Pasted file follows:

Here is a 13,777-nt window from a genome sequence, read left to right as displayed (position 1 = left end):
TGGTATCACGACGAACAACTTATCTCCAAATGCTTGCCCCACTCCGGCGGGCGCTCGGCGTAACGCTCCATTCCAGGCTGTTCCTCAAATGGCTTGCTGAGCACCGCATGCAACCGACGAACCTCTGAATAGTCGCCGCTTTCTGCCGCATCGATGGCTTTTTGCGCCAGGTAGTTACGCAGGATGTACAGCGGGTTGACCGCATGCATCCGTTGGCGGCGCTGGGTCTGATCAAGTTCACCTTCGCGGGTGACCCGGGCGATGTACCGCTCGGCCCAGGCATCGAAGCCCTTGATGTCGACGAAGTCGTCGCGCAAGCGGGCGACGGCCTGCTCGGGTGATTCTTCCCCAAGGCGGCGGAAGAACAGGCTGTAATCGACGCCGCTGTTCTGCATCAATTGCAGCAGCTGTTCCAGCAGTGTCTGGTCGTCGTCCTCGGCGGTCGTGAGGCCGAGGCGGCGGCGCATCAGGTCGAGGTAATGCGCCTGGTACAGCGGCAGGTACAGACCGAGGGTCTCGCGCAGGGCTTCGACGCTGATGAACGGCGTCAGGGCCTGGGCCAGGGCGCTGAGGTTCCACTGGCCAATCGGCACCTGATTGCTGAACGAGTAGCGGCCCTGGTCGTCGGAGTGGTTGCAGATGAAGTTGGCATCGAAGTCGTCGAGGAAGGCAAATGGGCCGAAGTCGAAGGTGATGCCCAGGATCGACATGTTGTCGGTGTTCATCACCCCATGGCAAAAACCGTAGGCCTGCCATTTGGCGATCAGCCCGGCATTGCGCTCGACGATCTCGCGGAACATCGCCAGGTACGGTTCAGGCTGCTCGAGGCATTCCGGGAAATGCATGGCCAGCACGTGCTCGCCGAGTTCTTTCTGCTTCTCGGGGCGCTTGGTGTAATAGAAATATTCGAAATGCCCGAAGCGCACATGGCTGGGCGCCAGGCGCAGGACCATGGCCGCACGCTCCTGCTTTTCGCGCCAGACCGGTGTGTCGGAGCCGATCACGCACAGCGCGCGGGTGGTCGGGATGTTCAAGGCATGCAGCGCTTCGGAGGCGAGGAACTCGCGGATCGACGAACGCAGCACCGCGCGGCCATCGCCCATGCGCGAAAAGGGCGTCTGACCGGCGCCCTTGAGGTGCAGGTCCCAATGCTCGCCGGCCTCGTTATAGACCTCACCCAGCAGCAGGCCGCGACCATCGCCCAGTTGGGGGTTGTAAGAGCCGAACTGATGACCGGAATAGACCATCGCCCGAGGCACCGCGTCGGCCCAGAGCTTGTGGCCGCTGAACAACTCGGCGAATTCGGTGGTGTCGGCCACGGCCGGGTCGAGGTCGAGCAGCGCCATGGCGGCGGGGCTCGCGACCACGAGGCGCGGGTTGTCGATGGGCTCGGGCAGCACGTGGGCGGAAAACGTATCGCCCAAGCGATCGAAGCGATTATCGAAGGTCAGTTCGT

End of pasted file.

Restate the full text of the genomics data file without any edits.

Here is a 13,777-nt window from a genome sequence, read left to right as displayed (position 1 = left end):
TGGTATCACGACGAACAACTTATCTCCAAATGCTTGCCCCACTCCGGCGGGCGCTCGGCGTAACGCTCCATTCCAGGCTGTTCCTCAAATGGCTTGCTGAGCACCGCATGCAACCGACGAACCTCTGAATAGTCGCCGCTTTCTGCCGCATCGATGGCTTTTTGCGCCAGGTAGTTACGCAGGATGTACAGCGGGTTGACCGCATGCATCCGTTGGCGGCGCTGGGTCTGATCAAGTTCACCTTCGCGGGTGACCCGGGCGATGTACCGCTCGGCCCAGGCATCGAAGCCCTTGATGTCGACGAAGTCGTCGCGCAAGCGGGCGACGGCCTGCTCGGGTGATTCTTCCCCAAGGCGGCGGAAGAACAGGCTGTAATCGACGCCGCTGTTCTGCATCAATTGCAGCAGCTGTTCCAGCAGTGTCTGGTCGTCGTCCTCGGCGGTCGTGAGGCCGAGGCGGCGGCGCATCAGGTCGAGGTAATGCGCCTGGTACAGCGGCAGGTACAGACCGAGGGTCTCGCGCAGGGCTTCGACGCTGATGAACGGCGTCAGGGCCTGGGCCAGGGCGCTGAGGTTCCACTGGCCAATCGGCACCTGATTGCTGAACGAGTAGCGGCCCTGGTCGTCGGAGTGGTTGCAGATGAAGTTGGCATCGAAGTCGTCGAGGAAGGCAAATGGGCCGAAGTCGAAGGTGATGCCCAGGATCGACATGTTGTCGGTGTTCATCACCCCATGGCAAAAACCGTAGGCCTGCCATTTGGCGATCAGCCCGGCATTGCGCTCGACGATCTCGCGGAACATCGCCAGGTACGGTTCAGGCTGCTCGAGGCATTCCGGGAAATGCATGGCCAGCACGTGCTCGCCGAGTTCTTTCTGCTTCTCGGGGCGCTTGGTGTAATAGAAATATTCGAAATGCCCGAAGCGCACATGGCTGGGCGCCAGGCGCAGGACCATGGCCGCACGCTCCTGCTTTTCGCGCCAGACCGGTGTGTCGGAGCCGATCACGCACAGCGCGCGGGTGGTCGGGATGTTCAAGGCATGCAGCGCTTCGGAGGCGAGGAACTCGCGGATCGACGAACGCAGCACCGCGCGGCCATCGCCCATGCGCGAAAAGGGCGTCTGACCGGCGCCCTTGAGGTGCAGGTCCCAATGCTCGCCGGCCTCGTTATAGACCTCACCCAGCAGCAGGCCGCGACCATCGCCCAGTTGGGGGTTGTAAGAGCCGAACTGATGACCGGAATAGACCATCGCCCGAGGCACCGCGTCGGCCCAGAGCTTGTGGCCGCTGAACAACTCGGCGAATTCGGTGGTGTCGGCCACGGCCGGGTCGAGGTCGAGCAGCGCCATGGCGGCGGGGCTCGCGACCACGAGGCGCGGGTTGTCGATGGGCTCGGGCAGCACGTGGGCGGAAAACGTATCGCCCAAGCGATCGAAGCGATTATCGAAGGTCAGTTCGT